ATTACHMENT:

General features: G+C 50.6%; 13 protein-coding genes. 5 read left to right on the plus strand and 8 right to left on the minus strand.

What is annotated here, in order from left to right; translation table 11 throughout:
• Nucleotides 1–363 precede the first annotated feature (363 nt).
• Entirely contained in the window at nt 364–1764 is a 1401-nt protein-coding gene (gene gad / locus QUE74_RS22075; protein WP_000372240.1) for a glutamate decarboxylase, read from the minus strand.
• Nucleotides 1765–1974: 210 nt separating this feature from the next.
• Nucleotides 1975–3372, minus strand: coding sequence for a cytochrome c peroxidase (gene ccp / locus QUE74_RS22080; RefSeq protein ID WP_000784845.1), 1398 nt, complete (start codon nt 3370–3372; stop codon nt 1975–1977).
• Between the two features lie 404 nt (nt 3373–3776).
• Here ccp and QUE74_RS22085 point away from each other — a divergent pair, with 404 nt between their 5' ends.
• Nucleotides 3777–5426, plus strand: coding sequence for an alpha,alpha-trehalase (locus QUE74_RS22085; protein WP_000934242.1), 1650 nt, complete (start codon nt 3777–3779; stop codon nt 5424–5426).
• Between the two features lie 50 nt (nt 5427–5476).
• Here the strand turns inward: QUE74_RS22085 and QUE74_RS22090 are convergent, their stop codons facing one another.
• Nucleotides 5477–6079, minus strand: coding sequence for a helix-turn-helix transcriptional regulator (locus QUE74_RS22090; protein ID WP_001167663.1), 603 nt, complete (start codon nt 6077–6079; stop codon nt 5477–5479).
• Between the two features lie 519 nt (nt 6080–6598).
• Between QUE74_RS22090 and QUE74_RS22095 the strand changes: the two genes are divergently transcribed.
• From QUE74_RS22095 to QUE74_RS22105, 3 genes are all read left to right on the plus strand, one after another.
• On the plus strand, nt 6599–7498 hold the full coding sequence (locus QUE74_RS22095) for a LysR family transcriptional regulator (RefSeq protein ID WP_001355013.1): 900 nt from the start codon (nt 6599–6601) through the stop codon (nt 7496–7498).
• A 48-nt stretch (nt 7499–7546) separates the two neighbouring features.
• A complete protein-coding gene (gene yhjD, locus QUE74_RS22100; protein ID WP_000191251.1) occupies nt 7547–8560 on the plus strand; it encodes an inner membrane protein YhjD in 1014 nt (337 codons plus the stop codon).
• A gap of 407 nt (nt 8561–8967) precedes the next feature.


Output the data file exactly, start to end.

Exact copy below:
General features: G+C 50.6%; 13 protein-coding genes. 5 read left to right on the plus strand and 8 right to left on the minus strand.

What is annotated here, in order from left to right; translation table 11 throughout:
• Nucleotides 1–363 precede the first annotated feature (363 nt).
• Entirely contained in the window at nt 364–1764 is a 1401-nt protein-coding gene (gene gad / locus QUE74_RS22075; protein WP_000372240.1) for a glutamate decarboxylase, read from the minus strand.
• Nucleotides 1765–1974: 210 nt separating this feature from the next.
• Nucleotides 1975–3372, minus strand: coding sequence for a cytochrome c peroxidase (gene ccp / locus QUE74_RS22080; RefSeq protein ID WP_000784845.1), 1398 nt, complete (start codon nt 3370–3372; stop codon nt 1975–1977).
• Between the two features lie 404 nt (nt 3373–3776).
• Here ccp and QUE74_RS22085 point away from each other — a divergent pair, with 404 nt between their 5' ends.
• Nucleotides 3777–5426, plus strand: coding sequence for an alpha,alpha-trehalase (locus QUE74_RS22085; protein WP_000934242.1), 1650 nt, complete (start codon nt 3777–3779; stop codon nt 5424–5426).
• Between the two features lie 50 nt (nt 5427–5476).
• Here the strand turns inward: QUE74_RS22085 and QUE74_RS22090 are convergent, their stop codons facing one another.
• Nucleotides 5477–6079, minus strand: coding sequence for a helix-turn-helix transcriptional regulator (locus QUE74_RS22090; protein ID WP_001167663.1), 603 nt, complete (start codon nt 6077–6079; stop codon nt 5477–5479).
• Between the two features lie 519 nt (nt 6080–6598).
• Between QUE74_RS22090 and QUE74_RS22095 the strand changes: the two genes are divergently transcribed.
• From QUE74_RS22095 to QUE74_RS22105, 3 genes are all read left to right on the plus strand, one after another.
• On the plus strand, nt 6599–7498 hold the full coding sequence (locus QUE74_RS22095) for a LysR family transcriptional regulator (RefSeq protein ID WP_001355013.1): 900 nt from the start codon (nt 6599–6601) through the stop codon (nt 7496–7498).
• A 48-nt stretch (nt 7499–7546) separates the two neighbouring features.
• A complete protein-coding gene (gene yhjD, locus QUE74_RS22100; protein ID WP_000191251.1) occupies nt 7547–8560 on the plus strand; it encodes an inner membrane protein YhjD in 1014 nt (337 codons plus the stop codon).
• A gap of 407 nt (nt 8561–8967) precedes the next feature.